Friday, September 21, 2012

A Poem by Emma Ambos

Green without gills
they f-loop-p-ed in the sun
(when mama’n’papa napped)
they raped with delight
the ecstasy of RuffLife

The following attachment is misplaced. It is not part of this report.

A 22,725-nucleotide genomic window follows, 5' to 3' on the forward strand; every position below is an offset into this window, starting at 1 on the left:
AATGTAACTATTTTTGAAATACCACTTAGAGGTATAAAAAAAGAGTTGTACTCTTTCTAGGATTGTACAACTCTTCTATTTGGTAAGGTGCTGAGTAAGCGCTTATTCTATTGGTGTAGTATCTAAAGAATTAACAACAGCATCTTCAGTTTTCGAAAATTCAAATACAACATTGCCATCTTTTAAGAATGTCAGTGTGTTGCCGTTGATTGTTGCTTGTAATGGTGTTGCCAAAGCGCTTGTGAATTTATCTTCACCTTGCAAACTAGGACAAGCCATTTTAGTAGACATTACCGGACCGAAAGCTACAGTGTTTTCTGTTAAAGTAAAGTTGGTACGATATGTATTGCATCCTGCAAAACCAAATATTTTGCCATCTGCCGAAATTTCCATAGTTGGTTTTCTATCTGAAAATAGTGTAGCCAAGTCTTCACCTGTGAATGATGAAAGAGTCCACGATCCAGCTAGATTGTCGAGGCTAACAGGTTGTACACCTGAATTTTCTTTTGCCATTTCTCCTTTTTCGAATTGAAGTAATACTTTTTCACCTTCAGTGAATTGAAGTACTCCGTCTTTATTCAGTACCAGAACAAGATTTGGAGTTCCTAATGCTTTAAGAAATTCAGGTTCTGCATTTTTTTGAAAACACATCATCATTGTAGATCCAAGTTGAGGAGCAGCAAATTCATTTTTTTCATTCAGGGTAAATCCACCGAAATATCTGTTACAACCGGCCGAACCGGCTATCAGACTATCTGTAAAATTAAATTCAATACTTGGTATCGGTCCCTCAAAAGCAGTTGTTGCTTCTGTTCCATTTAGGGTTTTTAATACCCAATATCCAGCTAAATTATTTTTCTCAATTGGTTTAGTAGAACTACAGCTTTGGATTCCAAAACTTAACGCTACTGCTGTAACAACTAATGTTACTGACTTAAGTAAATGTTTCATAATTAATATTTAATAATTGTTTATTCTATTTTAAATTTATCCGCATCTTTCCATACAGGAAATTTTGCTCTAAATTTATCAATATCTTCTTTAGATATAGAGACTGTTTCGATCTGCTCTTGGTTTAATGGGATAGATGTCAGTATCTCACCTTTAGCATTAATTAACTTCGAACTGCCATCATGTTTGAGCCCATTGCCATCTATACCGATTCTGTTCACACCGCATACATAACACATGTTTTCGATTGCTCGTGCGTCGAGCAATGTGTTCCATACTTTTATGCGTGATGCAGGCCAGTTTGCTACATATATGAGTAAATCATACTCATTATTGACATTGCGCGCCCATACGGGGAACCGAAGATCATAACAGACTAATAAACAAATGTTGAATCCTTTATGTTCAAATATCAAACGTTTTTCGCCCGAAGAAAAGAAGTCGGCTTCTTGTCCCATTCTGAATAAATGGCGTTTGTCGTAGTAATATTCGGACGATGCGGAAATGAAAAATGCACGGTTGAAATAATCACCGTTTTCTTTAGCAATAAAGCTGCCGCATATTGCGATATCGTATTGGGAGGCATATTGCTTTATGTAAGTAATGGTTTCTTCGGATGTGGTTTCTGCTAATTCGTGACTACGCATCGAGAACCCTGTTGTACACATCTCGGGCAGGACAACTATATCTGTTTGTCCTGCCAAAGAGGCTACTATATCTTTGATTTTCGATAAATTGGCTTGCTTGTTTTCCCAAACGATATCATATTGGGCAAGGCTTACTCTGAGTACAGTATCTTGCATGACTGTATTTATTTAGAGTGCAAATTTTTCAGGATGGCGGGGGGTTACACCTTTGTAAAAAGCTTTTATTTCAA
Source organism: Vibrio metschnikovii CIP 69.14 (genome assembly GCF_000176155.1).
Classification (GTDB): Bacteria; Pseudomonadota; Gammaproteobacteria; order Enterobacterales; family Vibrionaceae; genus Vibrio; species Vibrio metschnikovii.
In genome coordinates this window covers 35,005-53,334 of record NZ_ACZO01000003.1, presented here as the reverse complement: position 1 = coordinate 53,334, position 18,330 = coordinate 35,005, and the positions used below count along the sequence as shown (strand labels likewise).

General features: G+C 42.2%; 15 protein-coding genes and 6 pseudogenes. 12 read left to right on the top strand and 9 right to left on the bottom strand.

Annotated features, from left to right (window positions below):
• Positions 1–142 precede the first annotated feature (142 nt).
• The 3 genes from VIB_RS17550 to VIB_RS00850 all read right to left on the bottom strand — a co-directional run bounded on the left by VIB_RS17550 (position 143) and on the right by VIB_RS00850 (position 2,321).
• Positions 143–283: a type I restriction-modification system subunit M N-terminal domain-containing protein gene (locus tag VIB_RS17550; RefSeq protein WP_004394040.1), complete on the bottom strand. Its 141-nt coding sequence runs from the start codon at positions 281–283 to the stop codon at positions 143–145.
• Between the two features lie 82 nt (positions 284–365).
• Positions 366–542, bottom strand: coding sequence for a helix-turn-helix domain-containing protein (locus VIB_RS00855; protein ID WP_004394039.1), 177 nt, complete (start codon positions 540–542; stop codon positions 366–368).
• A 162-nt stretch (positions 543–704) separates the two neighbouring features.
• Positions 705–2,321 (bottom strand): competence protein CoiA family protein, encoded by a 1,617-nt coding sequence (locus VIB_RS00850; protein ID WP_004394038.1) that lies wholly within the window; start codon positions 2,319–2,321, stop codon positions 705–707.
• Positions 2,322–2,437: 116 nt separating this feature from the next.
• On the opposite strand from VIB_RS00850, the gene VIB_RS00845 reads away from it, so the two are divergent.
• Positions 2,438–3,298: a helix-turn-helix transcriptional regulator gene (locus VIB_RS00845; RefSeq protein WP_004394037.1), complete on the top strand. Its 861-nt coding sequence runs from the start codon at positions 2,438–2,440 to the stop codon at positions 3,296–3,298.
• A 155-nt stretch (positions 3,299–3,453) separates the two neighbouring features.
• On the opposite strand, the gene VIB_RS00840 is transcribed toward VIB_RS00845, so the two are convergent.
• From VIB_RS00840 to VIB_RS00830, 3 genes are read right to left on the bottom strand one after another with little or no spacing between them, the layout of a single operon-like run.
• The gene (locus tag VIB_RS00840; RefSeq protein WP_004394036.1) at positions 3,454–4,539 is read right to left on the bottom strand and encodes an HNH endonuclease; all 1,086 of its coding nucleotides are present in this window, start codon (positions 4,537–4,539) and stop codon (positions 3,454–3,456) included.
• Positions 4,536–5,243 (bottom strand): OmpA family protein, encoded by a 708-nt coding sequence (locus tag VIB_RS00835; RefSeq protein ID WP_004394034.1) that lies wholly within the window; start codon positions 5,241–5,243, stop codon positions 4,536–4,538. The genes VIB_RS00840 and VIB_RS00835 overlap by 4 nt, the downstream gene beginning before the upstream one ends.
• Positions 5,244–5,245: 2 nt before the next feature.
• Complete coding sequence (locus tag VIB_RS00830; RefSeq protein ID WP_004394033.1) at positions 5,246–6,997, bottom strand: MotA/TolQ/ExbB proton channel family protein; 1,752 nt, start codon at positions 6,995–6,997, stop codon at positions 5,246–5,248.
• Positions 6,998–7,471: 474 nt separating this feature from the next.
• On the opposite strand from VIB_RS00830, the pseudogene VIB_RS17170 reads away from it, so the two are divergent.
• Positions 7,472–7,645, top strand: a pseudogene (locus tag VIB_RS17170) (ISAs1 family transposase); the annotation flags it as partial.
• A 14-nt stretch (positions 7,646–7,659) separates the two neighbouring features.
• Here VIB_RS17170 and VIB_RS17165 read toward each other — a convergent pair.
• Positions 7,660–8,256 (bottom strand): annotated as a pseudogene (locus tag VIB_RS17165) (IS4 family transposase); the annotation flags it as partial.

color-skinned they duked the cat
‘nd took-another-toke
Emma Ambos is a writer of oddities and outcasts and all that is just too lovely.

Monday, September 17, 2012

Two Poems by John Pursch

Imogene Tonic